A midterm review of Labour
At the midway point in parliament, the coalition renewed their vows. Gone was the bonhomie displayed in the sun-drenched Downing Street rose farden in May 2010, and instead a cold, formal, wood-panelled room was chosen as the suitable backdrop. The midterm review, rather generously self-marked by the government, nonetheless highlighted the sheer ambition of the preceding two and a half years. Messrs Cameron and Clegg have embarked upon stuttering deficit reduction, last night’s grubby welfare changes, fundamental restructuring of the NHS, reforms to the police and planning, military intervention in Libya, pupil premiums and many more besides. It is somewhat startling that any coalition remains at all given the swirling disagreements on myriad issues including Europe, Lords reform and the Leveson report. But, compared to the decidedly radical coalition agreement that greeted government in 2010, the newly fashioned policy agenda for the second half of the term is unequivocally tame. Cameron and Clegg have clearly put preservation of the coalition at the heart of their agenda, and the argument is settled once and for all; the next election will be May 2015.
As the press and politicians pore over the review, and look for any signs in the runes as to what is to come for the governing parties, Labour has a chance to stop and take stock. Two and a half years from now, will Labour have ousted the first peacetime coalition since the 1930s? Ed Miliband undoubtedly had a good 2012. He had to, after the welcome he was given upon his election. Labour began this parliament as a party with some hope of winning the general election and a leader with little chance of convincing the public that he was fit to be prime minister. Now, slowly but surely, perceptions are drifting away from those forged in the immediacy of September 2010. It is a small victory, but a victory nonetheless.
Miliband’s personal ratings have moved ever upwards since a distinctly unimpressed electorate first glanced in his direction. In an electoral system as now quasi-presidential as the UK, it is only right to focus on the prize figurehead, but what of other key Labour figures. Douglas Alexander and Jim Murphy continue to impress in their respective roles, while Andy Burnham remains close to the Labour heart as a defender of our beloved NHS. Rachel Reeves, Chuka Ummuna and Liz Kendall are surely the next generation of Labour frontbenchers who are already making their make in Westminster’s hallowed halls, but it is the economic question that hangs so darkly over Labour’s head.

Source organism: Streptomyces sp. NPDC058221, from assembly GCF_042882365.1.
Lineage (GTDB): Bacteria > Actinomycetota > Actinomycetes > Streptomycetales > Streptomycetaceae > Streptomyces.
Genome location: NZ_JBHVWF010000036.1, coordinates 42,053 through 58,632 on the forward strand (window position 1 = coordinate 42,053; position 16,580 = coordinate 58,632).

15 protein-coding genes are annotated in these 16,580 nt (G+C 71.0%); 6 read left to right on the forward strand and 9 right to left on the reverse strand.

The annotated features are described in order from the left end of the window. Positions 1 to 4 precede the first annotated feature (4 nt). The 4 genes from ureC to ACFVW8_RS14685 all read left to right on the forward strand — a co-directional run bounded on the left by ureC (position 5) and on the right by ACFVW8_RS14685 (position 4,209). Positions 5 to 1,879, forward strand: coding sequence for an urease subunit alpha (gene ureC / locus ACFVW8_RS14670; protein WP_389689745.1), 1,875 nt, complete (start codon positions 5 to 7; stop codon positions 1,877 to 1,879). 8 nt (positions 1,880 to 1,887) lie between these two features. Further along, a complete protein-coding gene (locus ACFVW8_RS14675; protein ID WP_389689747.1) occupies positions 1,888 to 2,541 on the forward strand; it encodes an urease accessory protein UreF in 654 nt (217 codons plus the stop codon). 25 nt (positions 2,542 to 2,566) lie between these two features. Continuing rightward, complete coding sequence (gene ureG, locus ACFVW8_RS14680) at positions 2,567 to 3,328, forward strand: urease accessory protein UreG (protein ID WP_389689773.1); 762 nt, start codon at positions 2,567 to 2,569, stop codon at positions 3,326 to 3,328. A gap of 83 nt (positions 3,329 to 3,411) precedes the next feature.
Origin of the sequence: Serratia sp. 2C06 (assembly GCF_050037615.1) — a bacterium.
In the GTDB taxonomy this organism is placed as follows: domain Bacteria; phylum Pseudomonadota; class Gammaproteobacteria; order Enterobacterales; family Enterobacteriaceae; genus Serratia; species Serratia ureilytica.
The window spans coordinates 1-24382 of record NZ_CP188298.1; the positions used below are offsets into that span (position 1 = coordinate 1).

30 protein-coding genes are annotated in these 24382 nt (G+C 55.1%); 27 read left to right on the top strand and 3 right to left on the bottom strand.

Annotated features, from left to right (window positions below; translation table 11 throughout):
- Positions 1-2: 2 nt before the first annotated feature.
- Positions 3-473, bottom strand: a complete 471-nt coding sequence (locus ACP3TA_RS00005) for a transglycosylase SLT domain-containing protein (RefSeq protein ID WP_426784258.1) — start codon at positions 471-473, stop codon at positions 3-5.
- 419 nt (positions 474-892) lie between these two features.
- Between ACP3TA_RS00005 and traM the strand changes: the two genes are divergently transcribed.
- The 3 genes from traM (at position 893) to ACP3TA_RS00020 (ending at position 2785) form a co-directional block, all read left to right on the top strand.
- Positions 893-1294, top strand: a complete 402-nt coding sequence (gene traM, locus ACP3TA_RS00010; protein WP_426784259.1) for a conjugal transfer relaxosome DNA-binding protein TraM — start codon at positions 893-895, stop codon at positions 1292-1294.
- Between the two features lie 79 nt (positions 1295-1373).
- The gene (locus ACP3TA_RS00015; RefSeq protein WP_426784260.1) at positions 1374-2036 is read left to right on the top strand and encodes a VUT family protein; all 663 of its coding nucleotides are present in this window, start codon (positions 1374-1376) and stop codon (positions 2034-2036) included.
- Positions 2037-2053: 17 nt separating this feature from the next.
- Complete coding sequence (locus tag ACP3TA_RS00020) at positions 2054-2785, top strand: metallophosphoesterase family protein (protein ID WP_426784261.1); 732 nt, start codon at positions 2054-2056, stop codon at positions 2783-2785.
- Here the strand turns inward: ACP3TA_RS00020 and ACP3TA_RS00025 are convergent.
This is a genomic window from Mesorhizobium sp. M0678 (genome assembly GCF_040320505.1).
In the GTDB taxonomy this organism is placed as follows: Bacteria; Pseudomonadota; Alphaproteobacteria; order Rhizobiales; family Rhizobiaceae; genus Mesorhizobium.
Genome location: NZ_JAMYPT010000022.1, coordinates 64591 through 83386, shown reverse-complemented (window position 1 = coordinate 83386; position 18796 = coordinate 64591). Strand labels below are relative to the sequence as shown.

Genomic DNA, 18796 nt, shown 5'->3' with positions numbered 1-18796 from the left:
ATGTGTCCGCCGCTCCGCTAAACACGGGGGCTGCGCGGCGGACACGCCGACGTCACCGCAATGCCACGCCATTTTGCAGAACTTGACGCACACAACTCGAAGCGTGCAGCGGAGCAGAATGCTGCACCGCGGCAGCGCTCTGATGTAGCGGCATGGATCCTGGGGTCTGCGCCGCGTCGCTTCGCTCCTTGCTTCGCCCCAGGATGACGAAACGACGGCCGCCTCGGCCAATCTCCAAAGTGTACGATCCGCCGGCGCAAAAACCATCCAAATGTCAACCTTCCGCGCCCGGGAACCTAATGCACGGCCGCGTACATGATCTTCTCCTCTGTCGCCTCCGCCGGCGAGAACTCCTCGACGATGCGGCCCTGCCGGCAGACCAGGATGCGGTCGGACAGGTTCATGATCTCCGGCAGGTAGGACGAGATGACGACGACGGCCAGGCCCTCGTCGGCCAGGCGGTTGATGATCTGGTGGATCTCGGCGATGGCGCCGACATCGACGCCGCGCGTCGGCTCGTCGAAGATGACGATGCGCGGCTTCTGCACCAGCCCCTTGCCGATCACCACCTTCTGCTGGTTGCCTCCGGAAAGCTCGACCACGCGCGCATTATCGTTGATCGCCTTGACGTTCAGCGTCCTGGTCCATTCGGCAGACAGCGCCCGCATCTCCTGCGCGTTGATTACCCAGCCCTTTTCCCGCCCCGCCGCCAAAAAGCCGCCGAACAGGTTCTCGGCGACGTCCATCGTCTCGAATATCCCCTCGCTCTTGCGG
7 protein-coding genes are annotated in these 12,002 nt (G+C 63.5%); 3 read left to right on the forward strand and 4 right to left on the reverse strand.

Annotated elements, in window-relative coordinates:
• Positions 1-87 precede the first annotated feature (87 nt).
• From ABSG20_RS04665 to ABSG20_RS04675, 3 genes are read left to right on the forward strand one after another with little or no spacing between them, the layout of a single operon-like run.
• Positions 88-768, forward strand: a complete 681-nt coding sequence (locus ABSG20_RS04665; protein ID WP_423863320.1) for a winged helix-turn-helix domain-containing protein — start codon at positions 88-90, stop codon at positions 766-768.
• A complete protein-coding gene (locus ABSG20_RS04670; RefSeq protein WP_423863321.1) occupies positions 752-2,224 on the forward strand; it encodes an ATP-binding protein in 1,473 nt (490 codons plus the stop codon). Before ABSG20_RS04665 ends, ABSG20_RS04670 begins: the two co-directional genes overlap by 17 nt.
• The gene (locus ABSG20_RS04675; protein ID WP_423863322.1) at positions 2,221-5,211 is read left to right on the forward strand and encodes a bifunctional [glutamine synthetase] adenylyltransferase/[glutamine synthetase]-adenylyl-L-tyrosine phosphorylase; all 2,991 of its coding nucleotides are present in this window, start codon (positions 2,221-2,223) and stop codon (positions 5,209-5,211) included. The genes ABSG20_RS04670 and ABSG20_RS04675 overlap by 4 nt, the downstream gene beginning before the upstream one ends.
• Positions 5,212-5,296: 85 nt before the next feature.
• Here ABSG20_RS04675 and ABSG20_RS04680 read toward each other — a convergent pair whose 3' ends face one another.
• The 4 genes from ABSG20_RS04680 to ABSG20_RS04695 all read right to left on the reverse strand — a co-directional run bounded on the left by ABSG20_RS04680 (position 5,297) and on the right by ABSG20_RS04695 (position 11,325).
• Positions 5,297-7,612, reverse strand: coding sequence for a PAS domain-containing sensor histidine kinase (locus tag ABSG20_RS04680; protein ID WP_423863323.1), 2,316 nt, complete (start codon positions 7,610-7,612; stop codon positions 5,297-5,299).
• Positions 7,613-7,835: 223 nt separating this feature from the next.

A year ago the British public tended to think that the spending cuts were necessary, that Labour was more to blame for them, that George Osborne was a bad chancellor whose polices were unfair and directly impair their personal finances. However, they did not trust the Labour party to do any better. By and large, to an astonishing degree, the public still think that today. The economy will dominate the 2015 election and, on this key test, Labour and Ed Balls are still found wanting. The recovery is weak and faltering, and an increasing number of UK businesses expect the UK to slip into a triple-dip recession. If Labour cannot improve these findings, then Cameron really will be prime minister until 2020.
Labour did, though, at last find a much sought-after ‘narrative’ for this parliament. We are, to use the oft-used phrase, the ‘one nation’ party. It is an audacious raid deep into Conservative heritage. And it is easy to see the potency and potential behind this two hundred year old slogan. But the danger is that it will simply be lost on the electorate. Michael Ashcroft’s forensic polling has unearthed that very few voters have actually registered Miliband’s phrase, and even fewer know of its connotations. Miliband’s challenge come 2015 will be to convert this clever phrase into a tangible programme for government.
The Labour party has risen from the brink of extinction in 2010 to at least be in contention at the next general election. This is in itself is a fine achievement, for Labour has not limited the Conservative party to one term in office since 1970. Indeed, on every occasion bar one when Labour has left government, it has lost the next election even more heavily. Few in Labour’s ranks will feel safe with the current polling, but the prospect of Miliband delivering his own government’s midterm review inches ever closer.
Andy Burnham, Chuka Umunna, Conservatives, David Cameron, Douglas Alexander, Ed Miliband, George Osborne, Jim McGovern, Labour, Liz Kendall, Lord Ashcroft, Nick Clegg, Rachel Reeves